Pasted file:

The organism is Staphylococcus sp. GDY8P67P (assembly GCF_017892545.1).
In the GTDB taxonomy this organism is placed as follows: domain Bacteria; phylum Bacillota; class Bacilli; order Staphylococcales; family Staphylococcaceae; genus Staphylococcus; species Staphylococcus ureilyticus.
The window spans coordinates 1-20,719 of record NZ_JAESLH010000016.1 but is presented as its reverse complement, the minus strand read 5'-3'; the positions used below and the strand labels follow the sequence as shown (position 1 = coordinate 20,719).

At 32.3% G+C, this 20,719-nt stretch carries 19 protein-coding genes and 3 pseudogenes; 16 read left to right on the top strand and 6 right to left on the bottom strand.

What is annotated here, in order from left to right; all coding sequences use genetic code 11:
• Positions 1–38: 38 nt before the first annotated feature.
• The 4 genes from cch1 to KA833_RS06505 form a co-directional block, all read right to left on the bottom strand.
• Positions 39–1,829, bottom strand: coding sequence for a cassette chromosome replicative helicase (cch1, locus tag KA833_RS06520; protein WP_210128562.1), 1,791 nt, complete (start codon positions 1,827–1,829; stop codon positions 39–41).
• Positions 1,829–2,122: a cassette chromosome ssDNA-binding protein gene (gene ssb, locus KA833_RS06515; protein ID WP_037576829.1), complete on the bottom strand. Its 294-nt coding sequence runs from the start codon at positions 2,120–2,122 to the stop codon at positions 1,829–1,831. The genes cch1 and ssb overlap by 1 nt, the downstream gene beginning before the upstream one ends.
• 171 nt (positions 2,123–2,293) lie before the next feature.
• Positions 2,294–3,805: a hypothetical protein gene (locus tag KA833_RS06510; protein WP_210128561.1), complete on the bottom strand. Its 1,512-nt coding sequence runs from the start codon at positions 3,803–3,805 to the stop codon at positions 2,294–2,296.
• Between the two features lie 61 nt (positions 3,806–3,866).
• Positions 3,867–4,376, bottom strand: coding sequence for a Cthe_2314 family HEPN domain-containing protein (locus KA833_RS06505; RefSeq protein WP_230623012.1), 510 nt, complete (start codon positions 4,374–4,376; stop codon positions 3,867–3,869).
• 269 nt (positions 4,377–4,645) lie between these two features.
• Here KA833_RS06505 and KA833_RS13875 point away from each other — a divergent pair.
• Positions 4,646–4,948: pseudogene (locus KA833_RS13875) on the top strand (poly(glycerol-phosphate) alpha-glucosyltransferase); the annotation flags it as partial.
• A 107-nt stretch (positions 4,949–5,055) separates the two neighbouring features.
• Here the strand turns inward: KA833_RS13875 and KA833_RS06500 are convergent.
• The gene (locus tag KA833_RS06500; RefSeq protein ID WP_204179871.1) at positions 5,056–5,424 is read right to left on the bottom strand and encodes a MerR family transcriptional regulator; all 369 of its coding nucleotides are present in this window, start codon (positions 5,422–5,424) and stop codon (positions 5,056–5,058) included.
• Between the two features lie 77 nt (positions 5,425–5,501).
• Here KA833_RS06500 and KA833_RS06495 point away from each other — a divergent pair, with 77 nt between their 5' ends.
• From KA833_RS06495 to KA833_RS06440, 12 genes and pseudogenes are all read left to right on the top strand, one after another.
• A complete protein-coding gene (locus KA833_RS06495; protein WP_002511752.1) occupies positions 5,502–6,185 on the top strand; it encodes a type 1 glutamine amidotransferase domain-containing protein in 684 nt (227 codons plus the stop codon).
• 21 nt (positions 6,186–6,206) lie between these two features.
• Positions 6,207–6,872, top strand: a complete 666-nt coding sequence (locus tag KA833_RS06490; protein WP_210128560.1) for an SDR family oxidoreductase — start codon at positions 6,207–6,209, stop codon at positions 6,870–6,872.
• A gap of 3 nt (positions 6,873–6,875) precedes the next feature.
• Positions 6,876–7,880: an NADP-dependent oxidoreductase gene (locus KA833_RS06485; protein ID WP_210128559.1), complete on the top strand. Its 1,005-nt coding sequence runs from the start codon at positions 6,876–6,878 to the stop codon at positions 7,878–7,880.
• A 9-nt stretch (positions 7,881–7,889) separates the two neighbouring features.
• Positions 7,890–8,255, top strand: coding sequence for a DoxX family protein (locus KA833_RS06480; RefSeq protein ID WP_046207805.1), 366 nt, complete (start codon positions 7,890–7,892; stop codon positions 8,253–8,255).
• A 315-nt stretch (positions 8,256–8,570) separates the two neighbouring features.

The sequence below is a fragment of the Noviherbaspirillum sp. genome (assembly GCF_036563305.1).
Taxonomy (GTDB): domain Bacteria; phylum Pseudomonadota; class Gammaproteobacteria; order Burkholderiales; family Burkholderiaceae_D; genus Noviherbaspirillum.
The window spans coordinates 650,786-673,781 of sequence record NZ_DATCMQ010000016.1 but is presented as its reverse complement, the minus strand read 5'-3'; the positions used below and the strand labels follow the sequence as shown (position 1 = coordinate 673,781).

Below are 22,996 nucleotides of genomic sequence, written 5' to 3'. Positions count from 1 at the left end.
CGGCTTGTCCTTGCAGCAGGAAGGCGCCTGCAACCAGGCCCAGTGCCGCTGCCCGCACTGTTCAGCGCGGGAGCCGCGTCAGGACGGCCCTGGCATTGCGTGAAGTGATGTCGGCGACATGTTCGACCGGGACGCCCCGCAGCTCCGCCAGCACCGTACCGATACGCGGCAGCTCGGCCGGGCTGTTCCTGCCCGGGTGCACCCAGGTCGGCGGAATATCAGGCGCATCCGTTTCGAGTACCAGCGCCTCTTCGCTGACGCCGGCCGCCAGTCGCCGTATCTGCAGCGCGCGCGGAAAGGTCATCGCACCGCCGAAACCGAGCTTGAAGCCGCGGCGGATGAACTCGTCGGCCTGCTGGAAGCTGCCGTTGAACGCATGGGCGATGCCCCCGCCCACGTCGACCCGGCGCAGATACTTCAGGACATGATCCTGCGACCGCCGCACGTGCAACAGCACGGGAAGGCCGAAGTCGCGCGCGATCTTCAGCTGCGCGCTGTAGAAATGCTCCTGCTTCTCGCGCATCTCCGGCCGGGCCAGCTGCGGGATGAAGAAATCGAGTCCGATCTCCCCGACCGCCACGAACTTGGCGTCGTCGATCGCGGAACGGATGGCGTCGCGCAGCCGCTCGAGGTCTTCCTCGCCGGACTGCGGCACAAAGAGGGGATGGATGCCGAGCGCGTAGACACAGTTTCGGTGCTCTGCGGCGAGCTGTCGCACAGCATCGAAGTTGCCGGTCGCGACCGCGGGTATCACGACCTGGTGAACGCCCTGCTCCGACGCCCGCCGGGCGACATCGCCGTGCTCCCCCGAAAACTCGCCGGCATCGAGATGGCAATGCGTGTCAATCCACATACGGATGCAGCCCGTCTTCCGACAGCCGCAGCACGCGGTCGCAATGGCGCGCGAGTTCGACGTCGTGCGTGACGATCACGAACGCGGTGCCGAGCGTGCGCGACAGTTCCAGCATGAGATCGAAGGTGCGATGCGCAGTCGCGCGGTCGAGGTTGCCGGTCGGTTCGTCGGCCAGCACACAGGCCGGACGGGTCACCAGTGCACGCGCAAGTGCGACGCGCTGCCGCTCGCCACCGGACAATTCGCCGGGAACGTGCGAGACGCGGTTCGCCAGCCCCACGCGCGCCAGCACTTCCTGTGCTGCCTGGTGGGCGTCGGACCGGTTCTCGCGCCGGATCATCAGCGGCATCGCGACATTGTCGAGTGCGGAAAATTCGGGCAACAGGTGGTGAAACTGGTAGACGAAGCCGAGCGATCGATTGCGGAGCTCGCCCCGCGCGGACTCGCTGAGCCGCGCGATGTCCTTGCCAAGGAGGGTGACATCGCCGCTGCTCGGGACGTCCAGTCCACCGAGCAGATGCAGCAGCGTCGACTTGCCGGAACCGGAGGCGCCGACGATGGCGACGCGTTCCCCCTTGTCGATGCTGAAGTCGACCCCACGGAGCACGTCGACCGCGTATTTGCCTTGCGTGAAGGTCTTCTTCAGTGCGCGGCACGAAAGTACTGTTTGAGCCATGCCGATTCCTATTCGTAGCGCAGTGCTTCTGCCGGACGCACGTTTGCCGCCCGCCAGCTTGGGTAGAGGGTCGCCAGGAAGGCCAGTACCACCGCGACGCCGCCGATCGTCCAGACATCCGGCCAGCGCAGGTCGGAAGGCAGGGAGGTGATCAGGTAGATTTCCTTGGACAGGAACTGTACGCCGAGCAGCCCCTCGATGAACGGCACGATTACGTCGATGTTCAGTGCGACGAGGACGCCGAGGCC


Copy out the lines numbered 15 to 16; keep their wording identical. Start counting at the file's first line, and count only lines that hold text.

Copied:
• Here KA833_RS06505 and KA833_RS13875 point away from each other — a divergent pair.
• Positions 4,646–4,948: pseudogene (locus KA833_RS13875) on the top strand (poly(glycerol-phosphate) alpha-glucosyltransferase); the annotation flags it as partial.